Guidance for Hand Planting Trees
Principles: 1) Plant to the correct depth. 2) Plant so the tree is nearly vertical. 3) Strive to eliminate air pockets around the pot or bare roots. 4) Soil should be firm but not overly packed. 5) Watering, if practical, helps eliminate air pockets. 6) Moderate fertilizing is good. Manure is not recommended, especially for evergreens.
Bareroot Trees: Trees less than 3 feet in height can generally be planted with the “slit” method using a dibble bar (smallest trees) or a steel-handled, straight-backed balling spade for trees with more substantial roots. Stringer roots, which extend beyond the main root mass, should be pruned back. With this method, the planting slit is make first (wiggle handle to get width in the slit), the tree roots are inserted in the slit (avoid curling or wadding roots, and poke roots to bottom of slit). Then a second slit is make a few inches behind the planting slit, the handle of the tool is pulled toward yourself first (to close the bottom of the planting slit around the roots), and then the handle is pushed forward toward the tree (which closes the top of the planting slit). Spade the 2nd slit shut, and use boots to firm the soil around the tree and straighten it.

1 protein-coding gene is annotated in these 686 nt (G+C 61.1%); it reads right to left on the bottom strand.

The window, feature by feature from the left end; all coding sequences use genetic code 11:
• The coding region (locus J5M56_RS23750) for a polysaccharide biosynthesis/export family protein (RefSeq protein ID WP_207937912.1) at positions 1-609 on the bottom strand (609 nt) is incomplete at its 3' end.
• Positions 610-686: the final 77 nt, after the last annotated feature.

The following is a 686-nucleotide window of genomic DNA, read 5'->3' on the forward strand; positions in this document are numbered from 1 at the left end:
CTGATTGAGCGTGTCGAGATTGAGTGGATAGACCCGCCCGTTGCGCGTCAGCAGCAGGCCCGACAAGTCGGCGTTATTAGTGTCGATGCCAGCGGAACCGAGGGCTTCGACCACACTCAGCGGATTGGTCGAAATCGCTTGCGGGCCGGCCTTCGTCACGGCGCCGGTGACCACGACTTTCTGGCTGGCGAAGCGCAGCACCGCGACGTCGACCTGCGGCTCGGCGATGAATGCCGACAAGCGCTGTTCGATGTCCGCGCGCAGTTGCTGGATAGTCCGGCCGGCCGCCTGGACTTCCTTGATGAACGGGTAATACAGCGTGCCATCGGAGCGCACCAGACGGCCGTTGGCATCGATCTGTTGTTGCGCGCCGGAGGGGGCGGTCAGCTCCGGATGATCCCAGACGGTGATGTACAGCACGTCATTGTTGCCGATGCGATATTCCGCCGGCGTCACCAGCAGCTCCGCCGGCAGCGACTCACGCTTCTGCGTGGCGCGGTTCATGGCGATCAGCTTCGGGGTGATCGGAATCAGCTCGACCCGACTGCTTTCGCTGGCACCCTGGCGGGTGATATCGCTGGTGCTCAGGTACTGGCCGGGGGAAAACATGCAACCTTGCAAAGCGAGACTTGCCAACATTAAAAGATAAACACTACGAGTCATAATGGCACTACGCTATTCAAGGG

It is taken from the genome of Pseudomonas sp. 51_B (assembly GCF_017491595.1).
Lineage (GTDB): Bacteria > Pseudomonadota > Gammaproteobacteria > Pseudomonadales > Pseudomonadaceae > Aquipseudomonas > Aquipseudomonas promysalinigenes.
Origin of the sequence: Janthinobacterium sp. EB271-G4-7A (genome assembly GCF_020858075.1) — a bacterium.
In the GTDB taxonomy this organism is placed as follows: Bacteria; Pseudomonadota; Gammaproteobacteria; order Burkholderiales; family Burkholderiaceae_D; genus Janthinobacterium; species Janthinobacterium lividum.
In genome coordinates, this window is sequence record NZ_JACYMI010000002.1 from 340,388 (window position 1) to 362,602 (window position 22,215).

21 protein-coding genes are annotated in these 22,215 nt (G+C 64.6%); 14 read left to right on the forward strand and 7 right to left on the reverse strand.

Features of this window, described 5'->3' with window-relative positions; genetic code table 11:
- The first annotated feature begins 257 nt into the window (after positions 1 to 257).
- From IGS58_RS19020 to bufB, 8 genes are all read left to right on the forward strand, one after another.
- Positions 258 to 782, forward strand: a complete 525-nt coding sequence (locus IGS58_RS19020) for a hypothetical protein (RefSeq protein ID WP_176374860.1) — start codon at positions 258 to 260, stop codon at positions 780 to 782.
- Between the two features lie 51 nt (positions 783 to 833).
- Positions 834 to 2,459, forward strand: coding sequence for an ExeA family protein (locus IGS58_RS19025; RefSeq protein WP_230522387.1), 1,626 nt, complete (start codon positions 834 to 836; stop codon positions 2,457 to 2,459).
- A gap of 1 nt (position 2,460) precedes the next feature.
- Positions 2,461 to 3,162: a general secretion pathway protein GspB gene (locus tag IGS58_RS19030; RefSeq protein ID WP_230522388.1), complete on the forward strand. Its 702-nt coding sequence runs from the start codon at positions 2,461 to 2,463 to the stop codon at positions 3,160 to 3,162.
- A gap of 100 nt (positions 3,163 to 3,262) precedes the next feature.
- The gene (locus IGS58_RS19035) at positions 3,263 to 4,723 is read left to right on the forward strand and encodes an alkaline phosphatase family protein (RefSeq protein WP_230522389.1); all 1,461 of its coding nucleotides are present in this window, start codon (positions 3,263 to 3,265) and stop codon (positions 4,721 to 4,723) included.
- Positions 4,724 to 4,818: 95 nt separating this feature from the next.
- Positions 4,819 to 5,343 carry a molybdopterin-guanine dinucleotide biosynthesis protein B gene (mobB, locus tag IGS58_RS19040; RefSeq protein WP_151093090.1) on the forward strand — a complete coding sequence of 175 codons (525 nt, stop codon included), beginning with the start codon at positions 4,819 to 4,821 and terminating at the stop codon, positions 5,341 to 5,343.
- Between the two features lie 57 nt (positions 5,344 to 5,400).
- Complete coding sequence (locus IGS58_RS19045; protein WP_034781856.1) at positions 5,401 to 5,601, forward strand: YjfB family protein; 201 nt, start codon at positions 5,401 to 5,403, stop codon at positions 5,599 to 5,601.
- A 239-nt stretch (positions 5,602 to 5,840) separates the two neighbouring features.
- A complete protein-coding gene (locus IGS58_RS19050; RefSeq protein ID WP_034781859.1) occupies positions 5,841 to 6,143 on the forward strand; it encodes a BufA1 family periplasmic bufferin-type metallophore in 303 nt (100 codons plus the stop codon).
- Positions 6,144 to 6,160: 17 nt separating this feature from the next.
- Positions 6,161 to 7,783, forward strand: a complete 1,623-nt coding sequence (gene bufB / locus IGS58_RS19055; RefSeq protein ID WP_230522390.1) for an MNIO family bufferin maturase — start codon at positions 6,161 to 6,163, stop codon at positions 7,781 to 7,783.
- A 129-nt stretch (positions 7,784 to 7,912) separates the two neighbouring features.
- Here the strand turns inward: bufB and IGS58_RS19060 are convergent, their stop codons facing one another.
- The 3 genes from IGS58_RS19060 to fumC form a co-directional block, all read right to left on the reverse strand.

It is important to locate the ground line on the seedling and replant to about the same depth or slightly deeper. Some species such as pecan and hickories tend to be planted too shallow because no lateral roots developed near the surface in the nursery and the planter does not recognize the ground level mark on the tree.
Keeping the trees' roots in water or very wet is important, especially when working in sunny, windy, warm, and low-humidity days.
Larger bareroot stock needs to have holes dug by hand tools or augers to accommodate their root mass. Stringer roots should be pruned back just enough so that the root mass fits the hole. It is better to prune than to wad and curl roots into the hole. Bigger holes result in less root crowding.
Potted trees: If the tree was growing in a plastic pot, remove the pot. Try to keep the soil ball intact if possible. If the tree is in a plantable fiber pot, leave the pot on. When determining how deep a hole is needed, judge that the soil level in the pot should be about even as the ground level outside the pot after planted. When using plantable pots, break the pot lip off above ground after setting the tree in the hole. Also, after the tree is set in the hole, straighten or raise the level of the pot by adjusting the pot or root ball, not by pulling on the tree itself.
A soil birm (pond bank) on the downhill side after planting helps rain water or applied water seep into the root level and not just run away. I recommend Miracid or similar fertilizer (one tablespoon per gallon of water) for evergreens several times during the growing season, 2 to 5 gallon per watering, depending on the size of your trees.
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